Recent policy conversations about vaccination programmes primarily target the problem of vaccine hesitancy and the lack of public participation at the level required for community immunity, or herd immunity. In this editorial, we will first explore the nature of public vaccine hesitancy, review what is known and demonstrate the significance of understanding vaccine hesitancy in the COVID-19 context. We argue that sociological research indicates that to sufficiently grasp vaccine hesitancy in the twenty-first century it is necessary to consider several aspects: the nature of medical decision-making, trust, risk and social responsibility, and the role of information technology and various forms of media. There are also questions about what influences the (successful) development and provision of a vaccine – issues that have been brought sharply into focus by the COVID-19 pandemic. As such, in the second half of the editorial, we move to consider the supply side of vaccination. We examine what shapes this configuration and consider the role of key players such as those who manufacture the vaccines and, in turn, those who regulate development, again with a focus on the COVID-19 pandemic.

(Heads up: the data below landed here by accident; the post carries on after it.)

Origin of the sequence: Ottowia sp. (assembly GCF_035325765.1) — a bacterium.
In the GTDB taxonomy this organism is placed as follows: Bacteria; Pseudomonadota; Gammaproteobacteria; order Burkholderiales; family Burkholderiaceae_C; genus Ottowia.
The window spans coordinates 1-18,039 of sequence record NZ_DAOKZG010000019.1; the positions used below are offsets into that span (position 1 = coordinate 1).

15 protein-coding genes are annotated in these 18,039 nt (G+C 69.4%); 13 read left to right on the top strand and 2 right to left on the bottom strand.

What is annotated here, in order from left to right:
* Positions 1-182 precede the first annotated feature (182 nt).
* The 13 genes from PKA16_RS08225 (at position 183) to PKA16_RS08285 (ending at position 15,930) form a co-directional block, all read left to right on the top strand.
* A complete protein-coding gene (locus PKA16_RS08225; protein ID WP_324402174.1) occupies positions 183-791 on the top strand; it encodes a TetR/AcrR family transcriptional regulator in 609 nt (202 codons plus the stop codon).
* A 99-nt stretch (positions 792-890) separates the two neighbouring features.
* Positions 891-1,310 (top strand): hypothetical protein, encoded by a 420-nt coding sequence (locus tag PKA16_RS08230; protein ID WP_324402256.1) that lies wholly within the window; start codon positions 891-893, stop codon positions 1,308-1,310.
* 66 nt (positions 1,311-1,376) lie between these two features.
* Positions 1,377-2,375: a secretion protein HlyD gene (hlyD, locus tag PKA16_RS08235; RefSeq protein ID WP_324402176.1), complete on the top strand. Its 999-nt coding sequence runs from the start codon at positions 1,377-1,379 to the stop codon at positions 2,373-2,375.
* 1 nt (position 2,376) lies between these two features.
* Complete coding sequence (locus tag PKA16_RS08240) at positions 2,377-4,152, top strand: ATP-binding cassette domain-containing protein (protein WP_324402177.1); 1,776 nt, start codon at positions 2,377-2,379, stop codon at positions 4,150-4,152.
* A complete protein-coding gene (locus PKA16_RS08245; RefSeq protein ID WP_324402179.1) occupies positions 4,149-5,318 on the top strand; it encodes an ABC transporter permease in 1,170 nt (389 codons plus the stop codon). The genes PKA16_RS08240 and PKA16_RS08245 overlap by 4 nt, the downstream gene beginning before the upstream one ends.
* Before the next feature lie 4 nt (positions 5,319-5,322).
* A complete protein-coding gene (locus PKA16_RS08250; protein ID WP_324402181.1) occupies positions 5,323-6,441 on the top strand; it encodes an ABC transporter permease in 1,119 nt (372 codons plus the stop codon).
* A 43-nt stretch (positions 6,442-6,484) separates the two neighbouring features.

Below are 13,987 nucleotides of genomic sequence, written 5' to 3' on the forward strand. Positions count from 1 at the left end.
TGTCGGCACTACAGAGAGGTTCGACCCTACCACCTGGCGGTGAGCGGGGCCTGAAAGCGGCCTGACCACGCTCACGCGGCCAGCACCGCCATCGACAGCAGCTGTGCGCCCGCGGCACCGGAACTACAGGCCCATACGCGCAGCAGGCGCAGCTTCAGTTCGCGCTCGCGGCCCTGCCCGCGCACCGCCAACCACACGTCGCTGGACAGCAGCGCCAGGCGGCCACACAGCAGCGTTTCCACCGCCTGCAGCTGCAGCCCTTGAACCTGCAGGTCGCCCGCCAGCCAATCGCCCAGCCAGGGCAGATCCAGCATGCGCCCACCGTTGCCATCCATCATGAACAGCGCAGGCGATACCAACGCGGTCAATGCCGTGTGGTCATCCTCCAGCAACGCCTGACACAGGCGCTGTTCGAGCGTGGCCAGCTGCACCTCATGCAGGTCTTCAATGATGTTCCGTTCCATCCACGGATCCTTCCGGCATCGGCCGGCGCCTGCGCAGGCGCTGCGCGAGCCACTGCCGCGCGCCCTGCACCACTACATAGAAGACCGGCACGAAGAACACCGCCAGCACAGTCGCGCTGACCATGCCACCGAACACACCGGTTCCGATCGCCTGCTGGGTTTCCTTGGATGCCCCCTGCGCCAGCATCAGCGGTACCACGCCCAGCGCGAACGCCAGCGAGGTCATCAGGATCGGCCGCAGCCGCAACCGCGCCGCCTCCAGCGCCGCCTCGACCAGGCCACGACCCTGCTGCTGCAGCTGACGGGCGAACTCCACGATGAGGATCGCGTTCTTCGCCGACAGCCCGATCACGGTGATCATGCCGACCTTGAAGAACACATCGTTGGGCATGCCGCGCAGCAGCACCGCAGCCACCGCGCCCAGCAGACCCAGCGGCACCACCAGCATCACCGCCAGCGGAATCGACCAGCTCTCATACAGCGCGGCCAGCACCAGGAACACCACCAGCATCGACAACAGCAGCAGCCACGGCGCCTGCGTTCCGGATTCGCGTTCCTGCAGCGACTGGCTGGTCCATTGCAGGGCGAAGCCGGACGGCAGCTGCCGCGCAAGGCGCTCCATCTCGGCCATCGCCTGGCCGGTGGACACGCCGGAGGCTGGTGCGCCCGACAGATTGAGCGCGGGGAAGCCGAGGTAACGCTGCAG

Bibliographical noteFunding Information:
With thanks to Dr. Richard Bates for recommendations relating to the social history of medicine and vaccination. And to the editor Dr Patrick Brown for a number of highly useful comments.
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- Vaccine hesitancy
- vaccine development